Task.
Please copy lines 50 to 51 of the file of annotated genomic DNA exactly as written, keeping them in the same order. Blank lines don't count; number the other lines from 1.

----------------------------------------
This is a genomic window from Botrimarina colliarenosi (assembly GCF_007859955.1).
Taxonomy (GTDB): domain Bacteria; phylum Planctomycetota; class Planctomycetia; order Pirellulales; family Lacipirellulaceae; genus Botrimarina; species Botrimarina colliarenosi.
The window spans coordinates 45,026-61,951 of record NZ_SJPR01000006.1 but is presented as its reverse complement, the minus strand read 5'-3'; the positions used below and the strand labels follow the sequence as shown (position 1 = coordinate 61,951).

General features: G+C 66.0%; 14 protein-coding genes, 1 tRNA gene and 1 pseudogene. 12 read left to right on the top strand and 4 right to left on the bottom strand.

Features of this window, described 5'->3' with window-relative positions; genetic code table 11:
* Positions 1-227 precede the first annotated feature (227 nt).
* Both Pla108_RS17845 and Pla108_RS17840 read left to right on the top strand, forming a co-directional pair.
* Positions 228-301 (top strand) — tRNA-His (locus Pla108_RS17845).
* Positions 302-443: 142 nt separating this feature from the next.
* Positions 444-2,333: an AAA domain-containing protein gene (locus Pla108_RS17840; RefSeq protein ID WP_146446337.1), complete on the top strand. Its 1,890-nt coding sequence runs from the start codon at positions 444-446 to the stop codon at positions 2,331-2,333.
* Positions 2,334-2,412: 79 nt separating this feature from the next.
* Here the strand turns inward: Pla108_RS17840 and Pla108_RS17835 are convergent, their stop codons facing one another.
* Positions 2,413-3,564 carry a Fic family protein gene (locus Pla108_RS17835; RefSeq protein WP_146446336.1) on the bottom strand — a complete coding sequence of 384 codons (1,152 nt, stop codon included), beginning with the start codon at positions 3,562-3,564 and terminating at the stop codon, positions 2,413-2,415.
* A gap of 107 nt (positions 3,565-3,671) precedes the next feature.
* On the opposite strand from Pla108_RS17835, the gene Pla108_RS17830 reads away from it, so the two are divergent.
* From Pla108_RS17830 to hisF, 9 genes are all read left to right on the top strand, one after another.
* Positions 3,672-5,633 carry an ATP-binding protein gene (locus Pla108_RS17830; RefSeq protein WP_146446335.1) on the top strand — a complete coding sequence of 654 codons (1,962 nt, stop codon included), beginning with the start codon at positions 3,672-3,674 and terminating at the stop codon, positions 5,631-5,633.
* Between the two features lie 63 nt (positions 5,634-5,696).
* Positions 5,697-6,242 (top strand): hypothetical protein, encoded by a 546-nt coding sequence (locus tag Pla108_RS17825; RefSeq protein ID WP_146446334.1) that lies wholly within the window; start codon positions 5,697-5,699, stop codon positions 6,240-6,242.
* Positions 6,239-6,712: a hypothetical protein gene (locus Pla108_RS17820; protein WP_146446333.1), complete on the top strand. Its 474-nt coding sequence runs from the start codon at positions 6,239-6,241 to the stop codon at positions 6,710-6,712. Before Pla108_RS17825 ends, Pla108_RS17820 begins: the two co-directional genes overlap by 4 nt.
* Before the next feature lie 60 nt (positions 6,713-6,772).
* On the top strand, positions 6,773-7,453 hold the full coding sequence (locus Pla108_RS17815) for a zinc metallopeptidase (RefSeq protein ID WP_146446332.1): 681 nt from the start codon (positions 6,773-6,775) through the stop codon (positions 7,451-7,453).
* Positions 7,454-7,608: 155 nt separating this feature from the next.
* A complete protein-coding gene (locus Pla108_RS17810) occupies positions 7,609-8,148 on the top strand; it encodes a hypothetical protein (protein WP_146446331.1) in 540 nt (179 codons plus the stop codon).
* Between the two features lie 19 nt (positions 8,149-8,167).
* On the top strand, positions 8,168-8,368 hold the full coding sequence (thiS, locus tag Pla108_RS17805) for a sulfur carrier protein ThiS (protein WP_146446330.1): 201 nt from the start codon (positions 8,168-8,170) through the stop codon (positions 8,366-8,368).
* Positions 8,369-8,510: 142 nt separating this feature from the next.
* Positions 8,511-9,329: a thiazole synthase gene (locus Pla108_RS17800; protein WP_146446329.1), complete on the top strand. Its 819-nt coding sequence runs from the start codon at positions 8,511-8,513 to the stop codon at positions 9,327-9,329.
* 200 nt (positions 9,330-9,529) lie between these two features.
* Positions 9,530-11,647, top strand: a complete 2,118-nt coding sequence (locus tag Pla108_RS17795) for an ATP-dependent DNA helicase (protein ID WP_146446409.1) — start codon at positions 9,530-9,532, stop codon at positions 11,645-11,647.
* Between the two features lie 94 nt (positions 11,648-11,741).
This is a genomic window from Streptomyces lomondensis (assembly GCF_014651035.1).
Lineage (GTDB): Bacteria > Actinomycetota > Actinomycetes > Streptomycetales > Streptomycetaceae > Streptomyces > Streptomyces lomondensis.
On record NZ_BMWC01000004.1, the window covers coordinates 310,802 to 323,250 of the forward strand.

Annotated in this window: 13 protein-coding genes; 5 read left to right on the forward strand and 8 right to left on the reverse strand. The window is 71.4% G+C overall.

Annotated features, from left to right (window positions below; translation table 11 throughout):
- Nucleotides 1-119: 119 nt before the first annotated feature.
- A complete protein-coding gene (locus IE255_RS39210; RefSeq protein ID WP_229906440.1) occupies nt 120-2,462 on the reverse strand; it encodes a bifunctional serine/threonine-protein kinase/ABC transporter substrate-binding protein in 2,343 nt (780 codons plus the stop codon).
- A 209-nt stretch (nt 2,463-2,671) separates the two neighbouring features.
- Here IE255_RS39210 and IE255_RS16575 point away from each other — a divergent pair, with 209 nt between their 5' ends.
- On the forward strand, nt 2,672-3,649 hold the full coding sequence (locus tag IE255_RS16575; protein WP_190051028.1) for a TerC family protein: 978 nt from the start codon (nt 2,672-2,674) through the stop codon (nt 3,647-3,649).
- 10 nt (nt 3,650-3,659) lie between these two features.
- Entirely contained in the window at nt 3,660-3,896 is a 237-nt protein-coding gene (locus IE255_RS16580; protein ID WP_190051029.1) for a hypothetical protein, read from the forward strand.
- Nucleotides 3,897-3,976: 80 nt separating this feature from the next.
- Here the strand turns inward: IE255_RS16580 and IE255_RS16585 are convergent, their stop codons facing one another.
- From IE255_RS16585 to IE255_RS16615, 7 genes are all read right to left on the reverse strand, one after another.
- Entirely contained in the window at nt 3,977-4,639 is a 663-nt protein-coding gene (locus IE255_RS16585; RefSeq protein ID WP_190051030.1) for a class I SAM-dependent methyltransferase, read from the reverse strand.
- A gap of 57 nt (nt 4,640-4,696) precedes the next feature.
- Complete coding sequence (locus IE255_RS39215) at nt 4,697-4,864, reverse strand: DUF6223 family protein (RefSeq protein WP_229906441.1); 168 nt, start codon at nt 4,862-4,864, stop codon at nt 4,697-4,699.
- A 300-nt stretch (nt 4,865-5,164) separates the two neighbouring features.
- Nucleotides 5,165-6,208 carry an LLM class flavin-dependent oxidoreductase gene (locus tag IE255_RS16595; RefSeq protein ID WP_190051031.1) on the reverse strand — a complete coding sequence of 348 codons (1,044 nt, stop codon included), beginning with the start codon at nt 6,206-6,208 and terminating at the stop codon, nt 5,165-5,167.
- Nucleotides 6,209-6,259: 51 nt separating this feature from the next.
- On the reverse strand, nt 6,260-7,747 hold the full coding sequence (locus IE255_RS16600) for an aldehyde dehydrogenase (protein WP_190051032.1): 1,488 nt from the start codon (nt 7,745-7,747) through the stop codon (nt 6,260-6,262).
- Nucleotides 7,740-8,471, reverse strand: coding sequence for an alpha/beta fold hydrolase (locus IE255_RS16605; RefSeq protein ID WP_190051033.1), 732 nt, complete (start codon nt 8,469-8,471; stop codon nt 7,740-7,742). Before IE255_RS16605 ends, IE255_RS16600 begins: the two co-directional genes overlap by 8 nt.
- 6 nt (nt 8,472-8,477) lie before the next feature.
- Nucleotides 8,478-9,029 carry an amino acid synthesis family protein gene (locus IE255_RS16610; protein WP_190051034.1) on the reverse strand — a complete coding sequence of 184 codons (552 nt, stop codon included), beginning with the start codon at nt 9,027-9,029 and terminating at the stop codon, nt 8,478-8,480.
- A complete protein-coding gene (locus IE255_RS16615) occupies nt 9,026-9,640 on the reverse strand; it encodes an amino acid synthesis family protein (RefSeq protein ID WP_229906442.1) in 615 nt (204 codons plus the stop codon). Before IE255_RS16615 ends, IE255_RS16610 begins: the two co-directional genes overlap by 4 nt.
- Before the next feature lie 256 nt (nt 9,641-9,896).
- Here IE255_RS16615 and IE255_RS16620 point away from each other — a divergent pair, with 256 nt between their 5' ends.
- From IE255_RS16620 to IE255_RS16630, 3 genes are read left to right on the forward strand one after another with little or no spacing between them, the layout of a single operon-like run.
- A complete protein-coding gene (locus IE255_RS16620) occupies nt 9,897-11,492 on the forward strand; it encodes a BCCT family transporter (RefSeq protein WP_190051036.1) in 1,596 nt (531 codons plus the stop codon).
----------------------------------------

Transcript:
- A 300-nt stretch (nt 4,865-5,164) separates the two neighbouring features.
- Nucleotides 5,165-6,208 carry an LLM class flavin-dependent oxidoreductase gene (locus tag IE255_RS16595; RefSeq protein ID WP_190051031.1) on the reverse strand — a complete coding sequence of 348 codons (1,044 nt, stop codon included), beginning with the start codon at nt 6,206-6,208 and terminating at the stop codon, nt 5,165-5,167.